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You hear it time and time again… Bratislava sucks. Bratislava is gray. Bratislava is full of concrete blocks.
Does Bratislava suck? Yes, probably to the many Brits who come down to the city for a stag do and leave with an unrelenting hangover and no knowledge of the city they just visited. Is Bratislava gray? Sure. They have clouds that pass through the city on a rainy day. And those blocks? They ubiquitously exist. Many in Petržalka and many in other residential parts of the city. It is really no different than looking at the suburbs in the United States or Canada- it is just a dissimilar means of living than we may have on our side of the Atlantic.
What astonishes me most about the conclusions travelers gain regarding Bratislava is that most only spend one day in the city. Literally just a day trip to Bratislava from Vienna or wherever. They will spend multiple days in Budapest and around two days in Vienna before venturing over to Slovakia for a quick ‘check-off the travel list’. I’ve mentioned it before; Bratislava is situated in the middle of what I call the Central European ‘Bermuda Triangle’. Budapest, Prague, Vienna. These three impressive cities are often visited on the same trip by most travelers.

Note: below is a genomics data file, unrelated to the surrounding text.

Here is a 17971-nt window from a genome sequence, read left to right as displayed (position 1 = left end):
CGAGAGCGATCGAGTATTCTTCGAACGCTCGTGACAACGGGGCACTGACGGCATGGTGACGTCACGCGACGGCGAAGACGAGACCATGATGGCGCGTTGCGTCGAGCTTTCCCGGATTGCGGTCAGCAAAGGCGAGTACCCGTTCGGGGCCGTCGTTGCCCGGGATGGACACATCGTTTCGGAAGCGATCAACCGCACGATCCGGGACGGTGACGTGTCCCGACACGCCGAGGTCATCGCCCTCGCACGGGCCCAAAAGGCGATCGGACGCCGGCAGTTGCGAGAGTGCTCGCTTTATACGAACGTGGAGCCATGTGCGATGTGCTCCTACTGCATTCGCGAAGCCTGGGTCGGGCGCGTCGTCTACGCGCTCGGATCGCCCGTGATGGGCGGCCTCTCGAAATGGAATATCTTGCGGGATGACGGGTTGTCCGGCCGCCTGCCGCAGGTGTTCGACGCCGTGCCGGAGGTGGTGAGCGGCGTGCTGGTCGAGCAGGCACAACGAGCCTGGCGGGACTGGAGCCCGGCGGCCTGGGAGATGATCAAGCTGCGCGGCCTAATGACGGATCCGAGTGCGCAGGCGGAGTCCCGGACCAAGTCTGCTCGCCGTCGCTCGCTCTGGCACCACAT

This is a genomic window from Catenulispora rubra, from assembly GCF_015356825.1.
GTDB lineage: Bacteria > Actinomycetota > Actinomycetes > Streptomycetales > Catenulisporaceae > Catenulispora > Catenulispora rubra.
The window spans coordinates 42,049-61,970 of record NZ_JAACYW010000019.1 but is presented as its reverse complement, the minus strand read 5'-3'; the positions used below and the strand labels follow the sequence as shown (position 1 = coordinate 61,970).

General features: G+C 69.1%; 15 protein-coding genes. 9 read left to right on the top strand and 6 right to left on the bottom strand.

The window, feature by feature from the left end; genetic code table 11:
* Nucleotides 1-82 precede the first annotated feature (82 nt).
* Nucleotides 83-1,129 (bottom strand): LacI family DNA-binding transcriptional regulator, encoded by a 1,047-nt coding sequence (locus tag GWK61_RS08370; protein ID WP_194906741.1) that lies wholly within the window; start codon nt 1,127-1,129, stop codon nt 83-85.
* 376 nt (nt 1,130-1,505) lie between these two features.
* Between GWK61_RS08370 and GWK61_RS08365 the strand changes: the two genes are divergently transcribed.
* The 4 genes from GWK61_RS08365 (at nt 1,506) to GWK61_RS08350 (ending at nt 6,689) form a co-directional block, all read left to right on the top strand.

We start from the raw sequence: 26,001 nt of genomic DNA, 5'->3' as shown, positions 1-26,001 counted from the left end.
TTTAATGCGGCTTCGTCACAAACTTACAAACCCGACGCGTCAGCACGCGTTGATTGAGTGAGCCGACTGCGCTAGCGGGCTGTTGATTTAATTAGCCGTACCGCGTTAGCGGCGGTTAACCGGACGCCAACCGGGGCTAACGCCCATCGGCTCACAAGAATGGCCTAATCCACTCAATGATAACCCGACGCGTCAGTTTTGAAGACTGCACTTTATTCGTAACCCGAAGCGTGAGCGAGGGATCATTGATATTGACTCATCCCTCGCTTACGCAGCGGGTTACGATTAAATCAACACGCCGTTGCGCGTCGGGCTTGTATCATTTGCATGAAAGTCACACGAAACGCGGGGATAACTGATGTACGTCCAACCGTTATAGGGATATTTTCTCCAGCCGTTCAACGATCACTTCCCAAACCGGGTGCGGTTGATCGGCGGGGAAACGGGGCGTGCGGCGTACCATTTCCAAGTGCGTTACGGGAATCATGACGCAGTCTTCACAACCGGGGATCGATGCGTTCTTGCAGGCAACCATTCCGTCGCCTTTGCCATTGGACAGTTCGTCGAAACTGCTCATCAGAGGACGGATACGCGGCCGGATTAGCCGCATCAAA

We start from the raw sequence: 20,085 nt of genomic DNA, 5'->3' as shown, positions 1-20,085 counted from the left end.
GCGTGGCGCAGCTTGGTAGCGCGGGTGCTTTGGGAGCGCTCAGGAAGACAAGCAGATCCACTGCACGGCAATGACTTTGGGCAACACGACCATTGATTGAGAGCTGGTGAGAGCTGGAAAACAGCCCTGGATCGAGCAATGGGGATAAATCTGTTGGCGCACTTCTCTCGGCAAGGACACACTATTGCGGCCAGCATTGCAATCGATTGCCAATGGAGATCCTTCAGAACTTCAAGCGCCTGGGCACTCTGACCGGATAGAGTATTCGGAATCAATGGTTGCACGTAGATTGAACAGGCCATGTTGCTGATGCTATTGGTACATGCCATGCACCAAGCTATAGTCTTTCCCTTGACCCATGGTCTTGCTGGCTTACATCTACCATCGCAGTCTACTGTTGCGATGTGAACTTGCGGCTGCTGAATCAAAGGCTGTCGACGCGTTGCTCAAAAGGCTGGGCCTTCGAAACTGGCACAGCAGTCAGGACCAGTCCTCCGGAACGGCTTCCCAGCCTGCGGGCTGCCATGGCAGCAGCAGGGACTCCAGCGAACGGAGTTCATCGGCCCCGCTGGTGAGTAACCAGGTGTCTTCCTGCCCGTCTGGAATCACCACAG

A trip that will often include a one night stay in Bratislava for convenience and/or price, or so that the same traveler can brag that they have visited Slovakia and tick off another country from their list that inevitably includes airport layovers.